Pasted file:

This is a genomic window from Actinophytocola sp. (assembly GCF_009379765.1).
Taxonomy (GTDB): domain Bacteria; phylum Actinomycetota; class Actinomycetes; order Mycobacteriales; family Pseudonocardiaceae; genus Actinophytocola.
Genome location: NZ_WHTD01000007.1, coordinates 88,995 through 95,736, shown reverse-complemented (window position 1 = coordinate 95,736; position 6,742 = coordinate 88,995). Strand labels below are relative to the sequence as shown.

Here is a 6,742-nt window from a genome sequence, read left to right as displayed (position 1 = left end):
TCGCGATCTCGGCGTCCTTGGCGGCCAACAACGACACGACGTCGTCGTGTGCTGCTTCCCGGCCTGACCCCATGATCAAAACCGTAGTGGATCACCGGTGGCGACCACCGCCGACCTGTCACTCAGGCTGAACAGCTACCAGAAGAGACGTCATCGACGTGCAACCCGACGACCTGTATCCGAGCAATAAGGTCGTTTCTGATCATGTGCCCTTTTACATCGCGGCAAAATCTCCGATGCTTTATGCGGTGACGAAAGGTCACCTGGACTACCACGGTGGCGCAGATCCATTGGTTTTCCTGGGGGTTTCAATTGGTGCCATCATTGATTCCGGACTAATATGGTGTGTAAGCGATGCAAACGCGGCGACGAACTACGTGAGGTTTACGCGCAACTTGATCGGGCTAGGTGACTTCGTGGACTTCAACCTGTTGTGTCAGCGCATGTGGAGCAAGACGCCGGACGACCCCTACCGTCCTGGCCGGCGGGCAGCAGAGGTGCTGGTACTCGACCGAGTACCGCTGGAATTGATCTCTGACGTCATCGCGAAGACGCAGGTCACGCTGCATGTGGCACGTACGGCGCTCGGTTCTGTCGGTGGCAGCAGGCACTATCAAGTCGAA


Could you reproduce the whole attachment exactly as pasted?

This is a genomic window from Actinophytocola sp. (assembly GCF_009379765.1).
Taxonomy (GTDB): domain Bacteria; phylum Actinomycetota; class Actinomycetes; order Mycobacteriales; family Pseudonocardiaceae; genus Actinophytocola.
Genome location: NZ_WHTD01000007.1, coordinates 88,995 through 95,736, shown reverse-complemented (window position 1 = coordinate 95,736; position 6,742 = coordinate 88,995). Strand labels below are relative to the sequence as shown.

Here is a 6,742-nt window from a genome sequence, read left to right as displayed (position 1 = left end):
TCGCGATCTCGGCGTCCTTGGCGGCCAACAACGACACGACGTCGTCGTGTGCTGCTTCCCGGCCTGACCCCATGATCAAAACCGTAGTGGATCACCGGTGGCGACCACCGCCGACCTGTCACTCAGGCTGAACAGCTACCAGAAGAGACGTCATCGACGTGCAACCCGACGACCTGTATCCGAGCAATAAGGTCGTTTCTGATCATGTGCCCTTTTACATCGCGGCAAAATCTCCGATGCTTTATGCGGTGACGAAAGGTCACCTGGACTACCACGGTGGCGCAGATCCATTGGTTTTCCTGGGGGTTTCAATTGGTGCCATCATTGATTCCGGACTAATATGGTGTGTAAGCGATGCAAACGCGGCGACGAACTACGTGAGGTTTACGCGCAACTTGATCGGGCTAGGTGACTTCGTGGACTTCAACCTGTTGTGTCAGCGCATGTGGAGCAAGACGCCGGACGACCCCTACCGTCCTGGCCGGCGGGCAGCAGAGGTGCTGGTACTCGACCGAGTACCGCTGGAATTGATCTCTGACGTCATCGCGAAGACGCAGGTCACGCTGCATGTGGCACGTACGGCGCTCGGTTCTGTCGGTGGCAGCAGGCACTATCAAGTCGAA